But the role of the designer needs to change in order to accomplish this. For both of these pioneers, the key to success for this space lies in the creation of a new hybrid designer, one who is as savvy in fabrics as they are in code. “Twenty years ago you needed to know the difference between a warp and weft, knit and woven, synthetic and natural fibers and these are all engineering aspects of fashion design. If fashion design is going to embrace digital technology, it’s important that you have a basic technical literacy,” explained Ryan. “We are living in the 21st century where designers can take advantage of all the materials and technology available to make our designs as exciting as possible.”
This doesn’t mean that a designer needs to become an engineer. “I think that it’s the communication system that needs to change,” Francesca explained. “It’s not that everybody needs to know code, but at least they should understand the logic of it so that if I wanted to come up with some amazing functionality for my wearable I know what to ask. I think that this is what is missing.”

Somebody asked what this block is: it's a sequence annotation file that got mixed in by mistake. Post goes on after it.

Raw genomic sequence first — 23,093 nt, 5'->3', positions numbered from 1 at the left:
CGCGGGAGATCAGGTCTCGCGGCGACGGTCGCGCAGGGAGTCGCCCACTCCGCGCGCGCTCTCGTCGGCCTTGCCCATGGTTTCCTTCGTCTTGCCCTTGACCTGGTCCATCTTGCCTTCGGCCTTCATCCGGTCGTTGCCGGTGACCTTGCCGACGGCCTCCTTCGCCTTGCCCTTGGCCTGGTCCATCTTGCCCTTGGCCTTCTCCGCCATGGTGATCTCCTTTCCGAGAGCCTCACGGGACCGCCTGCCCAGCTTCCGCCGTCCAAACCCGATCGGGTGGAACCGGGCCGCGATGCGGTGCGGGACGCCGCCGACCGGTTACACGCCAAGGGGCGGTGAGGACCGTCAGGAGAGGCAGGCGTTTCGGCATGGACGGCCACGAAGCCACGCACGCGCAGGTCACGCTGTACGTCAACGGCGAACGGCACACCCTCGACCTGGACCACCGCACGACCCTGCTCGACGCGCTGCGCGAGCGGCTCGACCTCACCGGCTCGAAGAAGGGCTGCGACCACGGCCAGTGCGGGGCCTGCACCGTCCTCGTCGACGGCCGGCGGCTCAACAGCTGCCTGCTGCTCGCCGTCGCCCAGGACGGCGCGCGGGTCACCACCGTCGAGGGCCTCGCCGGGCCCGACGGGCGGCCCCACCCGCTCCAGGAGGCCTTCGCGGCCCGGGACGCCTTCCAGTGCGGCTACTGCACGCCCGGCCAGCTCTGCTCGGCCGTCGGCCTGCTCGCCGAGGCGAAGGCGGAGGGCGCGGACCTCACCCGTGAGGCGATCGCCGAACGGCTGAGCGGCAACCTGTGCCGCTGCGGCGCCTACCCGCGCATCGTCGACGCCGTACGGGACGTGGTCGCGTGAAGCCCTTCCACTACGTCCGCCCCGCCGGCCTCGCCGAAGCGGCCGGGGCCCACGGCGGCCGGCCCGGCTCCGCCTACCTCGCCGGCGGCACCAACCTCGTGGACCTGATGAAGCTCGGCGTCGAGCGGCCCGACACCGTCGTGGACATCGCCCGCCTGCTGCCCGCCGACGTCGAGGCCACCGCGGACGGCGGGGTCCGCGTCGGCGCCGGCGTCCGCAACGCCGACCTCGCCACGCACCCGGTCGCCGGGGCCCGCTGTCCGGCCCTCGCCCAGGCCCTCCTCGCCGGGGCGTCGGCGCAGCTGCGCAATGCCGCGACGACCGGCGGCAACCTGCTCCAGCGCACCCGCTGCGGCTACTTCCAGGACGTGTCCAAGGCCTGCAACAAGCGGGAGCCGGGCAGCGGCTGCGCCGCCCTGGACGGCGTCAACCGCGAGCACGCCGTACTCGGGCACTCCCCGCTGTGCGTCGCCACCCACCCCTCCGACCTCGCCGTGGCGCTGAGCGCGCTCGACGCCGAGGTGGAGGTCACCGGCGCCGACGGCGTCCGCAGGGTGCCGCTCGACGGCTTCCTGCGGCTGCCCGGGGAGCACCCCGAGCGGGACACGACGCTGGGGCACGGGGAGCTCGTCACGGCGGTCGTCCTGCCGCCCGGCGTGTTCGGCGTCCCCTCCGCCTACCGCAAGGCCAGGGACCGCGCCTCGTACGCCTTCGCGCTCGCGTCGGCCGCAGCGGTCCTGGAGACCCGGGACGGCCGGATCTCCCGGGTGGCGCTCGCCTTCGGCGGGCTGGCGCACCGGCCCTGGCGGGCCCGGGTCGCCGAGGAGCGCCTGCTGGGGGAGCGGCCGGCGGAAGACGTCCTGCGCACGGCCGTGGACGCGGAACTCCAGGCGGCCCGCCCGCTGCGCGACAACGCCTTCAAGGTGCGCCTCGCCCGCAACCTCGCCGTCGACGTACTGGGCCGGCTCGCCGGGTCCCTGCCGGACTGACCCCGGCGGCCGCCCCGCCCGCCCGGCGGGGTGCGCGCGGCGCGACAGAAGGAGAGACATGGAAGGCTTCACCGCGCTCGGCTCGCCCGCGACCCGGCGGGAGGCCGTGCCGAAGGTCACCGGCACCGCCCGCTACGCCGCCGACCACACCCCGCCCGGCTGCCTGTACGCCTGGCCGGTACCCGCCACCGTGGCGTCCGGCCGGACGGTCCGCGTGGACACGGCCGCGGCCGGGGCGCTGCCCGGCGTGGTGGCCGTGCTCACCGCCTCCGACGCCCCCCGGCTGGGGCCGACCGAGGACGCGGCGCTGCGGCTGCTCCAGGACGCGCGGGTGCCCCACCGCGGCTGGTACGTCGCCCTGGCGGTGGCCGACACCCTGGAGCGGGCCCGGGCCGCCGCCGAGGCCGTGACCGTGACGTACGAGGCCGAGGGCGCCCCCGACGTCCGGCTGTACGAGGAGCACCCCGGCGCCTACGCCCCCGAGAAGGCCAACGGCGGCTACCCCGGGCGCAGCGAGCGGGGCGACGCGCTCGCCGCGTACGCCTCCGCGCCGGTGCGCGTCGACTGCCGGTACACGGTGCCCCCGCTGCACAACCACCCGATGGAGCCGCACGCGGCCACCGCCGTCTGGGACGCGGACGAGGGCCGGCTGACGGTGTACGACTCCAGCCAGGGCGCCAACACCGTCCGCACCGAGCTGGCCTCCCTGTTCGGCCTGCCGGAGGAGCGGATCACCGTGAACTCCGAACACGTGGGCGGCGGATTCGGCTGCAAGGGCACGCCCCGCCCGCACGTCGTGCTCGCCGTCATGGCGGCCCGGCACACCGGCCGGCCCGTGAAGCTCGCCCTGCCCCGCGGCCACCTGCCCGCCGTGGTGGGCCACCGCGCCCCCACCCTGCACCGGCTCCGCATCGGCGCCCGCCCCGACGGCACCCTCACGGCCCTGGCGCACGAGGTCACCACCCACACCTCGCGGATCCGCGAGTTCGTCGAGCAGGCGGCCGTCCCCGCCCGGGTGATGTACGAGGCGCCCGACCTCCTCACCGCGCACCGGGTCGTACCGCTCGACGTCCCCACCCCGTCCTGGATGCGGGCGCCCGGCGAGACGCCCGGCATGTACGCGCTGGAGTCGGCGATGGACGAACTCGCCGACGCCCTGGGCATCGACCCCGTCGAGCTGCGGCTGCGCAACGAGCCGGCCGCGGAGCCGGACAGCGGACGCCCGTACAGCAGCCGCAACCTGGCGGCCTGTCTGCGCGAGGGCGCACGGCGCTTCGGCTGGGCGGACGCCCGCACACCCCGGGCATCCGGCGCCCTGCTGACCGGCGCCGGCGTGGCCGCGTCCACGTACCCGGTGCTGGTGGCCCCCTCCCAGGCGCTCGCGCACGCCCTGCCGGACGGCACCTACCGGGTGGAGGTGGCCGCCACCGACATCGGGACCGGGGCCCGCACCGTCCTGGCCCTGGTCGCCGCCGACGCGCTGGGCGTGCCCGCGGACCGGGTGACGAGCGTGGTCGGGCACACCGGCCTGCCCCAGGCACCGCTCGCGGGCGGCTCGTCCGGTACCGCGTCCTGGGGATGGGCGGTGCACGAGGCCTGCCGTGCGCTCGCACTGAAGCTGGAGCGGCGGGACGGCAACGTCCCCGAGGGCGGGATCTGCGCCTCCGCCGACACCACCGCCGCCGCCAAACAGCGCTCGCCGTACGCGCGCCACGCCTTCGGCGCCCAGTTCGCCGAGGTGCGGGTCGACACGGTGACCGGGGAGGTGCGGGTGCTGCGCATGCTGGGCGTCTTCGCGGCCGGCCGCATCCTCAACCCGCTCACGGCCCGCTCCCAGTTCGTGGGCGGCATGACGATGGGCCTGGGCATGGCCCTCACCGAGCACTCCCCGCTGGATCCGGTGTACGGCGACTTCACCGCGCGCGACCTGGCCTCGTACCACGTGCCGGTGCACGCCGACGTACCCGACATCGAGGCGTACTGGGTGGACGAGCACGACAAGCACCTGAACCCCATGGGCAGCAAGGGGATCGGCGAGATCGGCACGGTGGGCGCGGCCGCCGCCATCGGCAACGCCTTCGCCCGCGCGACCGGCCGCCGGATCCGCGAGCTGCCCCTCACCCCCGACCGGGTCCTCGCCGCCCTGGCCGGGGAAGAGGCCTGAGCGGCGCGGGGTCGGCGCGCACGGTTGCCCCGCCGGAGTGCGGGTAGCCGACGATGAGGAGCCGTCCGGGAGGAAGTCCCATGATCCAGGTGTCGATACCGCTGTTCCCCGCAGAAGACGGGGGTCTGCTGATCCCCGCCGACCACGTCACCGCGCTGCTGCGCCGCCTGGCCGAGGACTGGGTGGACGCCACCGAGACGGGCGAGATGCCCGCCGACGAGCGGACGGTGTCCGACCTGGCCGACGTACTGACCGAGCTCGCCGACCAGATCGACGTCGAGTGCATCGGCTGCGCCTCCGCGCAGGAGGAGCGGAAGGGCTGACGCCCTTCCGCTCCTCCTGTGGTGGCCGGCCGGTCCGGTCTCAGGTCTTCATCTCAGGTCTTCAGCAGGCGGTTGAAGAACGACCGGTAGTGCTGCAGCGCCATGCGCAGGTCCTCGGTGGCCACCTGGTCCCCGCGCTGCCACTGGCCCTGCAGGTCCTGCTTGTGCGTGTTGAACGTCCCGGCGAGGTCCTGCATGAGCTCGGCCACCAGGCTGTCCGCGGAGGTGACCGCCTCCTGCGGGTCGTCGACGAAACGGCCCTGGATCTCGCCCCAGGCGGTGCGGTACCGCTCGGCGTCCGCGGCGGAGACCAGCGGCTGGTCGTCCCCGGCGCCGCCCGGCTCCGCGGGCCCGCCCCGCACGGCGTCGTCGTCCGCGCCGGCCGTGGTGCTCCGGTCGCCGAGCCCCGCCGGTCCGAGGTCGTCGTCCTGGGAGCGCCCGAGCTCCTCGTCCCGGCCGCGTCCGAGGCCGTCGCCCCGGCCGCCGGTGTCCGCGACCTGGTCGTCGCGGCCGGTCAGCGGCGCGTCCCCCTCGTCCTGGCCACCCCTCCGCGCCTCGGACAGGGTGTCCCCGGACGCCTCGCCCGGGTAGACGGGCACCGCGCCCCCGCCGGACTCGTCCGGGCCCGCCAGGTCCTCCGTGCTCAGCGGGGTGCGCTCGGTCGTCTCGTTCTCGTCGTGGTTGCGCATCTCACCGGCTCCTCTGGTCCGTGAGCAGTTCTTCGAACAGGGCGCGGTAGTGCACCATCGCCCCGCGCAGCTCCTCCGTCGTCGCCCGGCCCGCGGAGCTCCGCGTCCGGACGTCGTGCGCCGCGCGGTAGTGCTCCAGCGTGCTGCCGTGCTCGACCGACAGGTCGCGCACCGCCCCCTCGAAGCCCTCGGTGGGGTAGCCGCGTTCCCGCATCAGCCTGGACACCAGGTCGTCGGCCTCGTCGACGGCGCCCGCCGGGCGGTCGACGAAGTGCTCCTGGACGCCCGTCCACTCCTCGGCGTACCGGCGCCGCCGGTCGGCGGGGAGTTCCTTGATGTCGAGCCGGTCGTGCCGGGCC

The future for CuteCircuit contains products that make use of both design and tech skills in harmony to help wearables move into the background and just become the clothes we wear. “In ten, fifteen years if we are conservative, there will be no more cameras, no more watches, no more trackers, everything will be miniaturized inside our clothing,” said Francesca. “I could be wearing a piece of sportswear, ready-to-wear, a suit or jacket – these will all have functionality built into them where if you want, you can use them or you can just decide to switch it off.”